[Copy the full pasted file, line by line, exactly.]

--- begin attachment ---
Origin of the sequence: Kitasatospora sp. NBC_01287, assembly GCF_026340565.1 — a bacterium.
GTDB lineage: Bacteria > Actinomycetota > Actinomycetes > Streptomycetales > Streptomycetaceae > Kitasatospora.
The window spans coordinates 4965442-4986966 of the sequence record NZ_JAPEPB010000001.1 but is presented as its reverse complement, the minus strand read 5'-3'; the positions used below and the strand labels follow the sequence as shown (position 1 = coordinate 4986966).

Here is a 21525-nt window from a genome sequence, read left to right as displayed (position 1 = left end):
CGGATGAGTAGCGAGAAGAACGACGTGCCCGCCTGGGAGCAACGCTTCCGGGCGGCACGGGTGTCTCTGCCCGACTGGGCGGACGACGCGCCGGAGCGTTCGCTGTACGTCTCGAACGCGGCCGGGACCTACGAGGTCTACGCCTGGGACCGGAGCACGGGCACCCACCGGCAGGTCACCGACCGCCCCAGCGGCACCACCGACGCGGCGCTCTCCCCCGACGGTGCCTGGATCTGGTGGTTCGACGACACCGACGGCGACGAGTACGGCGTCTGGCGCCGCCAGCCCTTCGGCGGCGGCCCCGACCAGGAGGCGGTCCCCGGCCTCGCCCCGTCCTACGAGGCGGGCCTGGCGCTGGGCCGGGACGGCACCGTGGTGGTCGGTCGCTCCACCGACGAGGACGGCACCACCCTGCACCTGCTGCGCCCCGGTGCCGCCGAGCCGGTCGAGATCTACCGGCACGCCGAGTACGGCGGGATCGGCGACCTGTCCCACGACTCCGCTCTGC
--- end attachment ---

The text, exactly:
Origin of the sequence: Kitasatospora sp. NBC_01287, assembly GCF_026340565.1 — a bacterium.
GTDB lineage: Bacteria > Actinomycetota > Actinomycetes > Streptomycetales > Streptomycetaceae > Kitasatospora.
The window spans coordinates 4965442-4986966 of the sequence record NZ_JAPEPB010000001.1 but is presented as its reverse complement, the minus strand read 5'-3'; the positions used below and the strand labels follow the sequence as shown (position 1 = coordinate 4986966).

Here is a 21525-nt window from a genome sequence, read left to right as displayed (position 1 = left end):
CGGATGAGTAGCGAGAAGAACGACGTGCCCGCCTGGGAGCAACGCTTCCGGGCGGCACGGGTGTCTCTGCCCGACTGGGCGGACGACGCGCCGGAGCGTTCGCTGTACGTCTCGAACGCGGCCGGGACCTACGAGGTCTACGCCTGGGACCGGAGCACGGGCACCCACCGGCAGGTCACCGACCGCCCCAGCGGCACCACCGACGCGGCGCTCTCCCCCGACGGTGCCTGGATCTGGTGGTTCGACGACACCGACGGCGACGAGTACGGCGTCTGGCGCCGCCAGCCCTTCGGCGGCGGCCCCGACCAGGAGGCGGTCCCCGGCCTCGCCCCGTCCTACGAGGCGGGCCTGGCGCTGGGCCGGGACGGCACCGTGGTGGTCGGTCGCTCCACCGACGAGGACGGCACCACCCTGCACCTGCTGCGCCCCGGTGCCGCCGAGCCGGTCGAGATCTACCGGCACGCCGAGTACGGCGGGATCGGCGACCTGTCCCACGACTCCGCTCTGC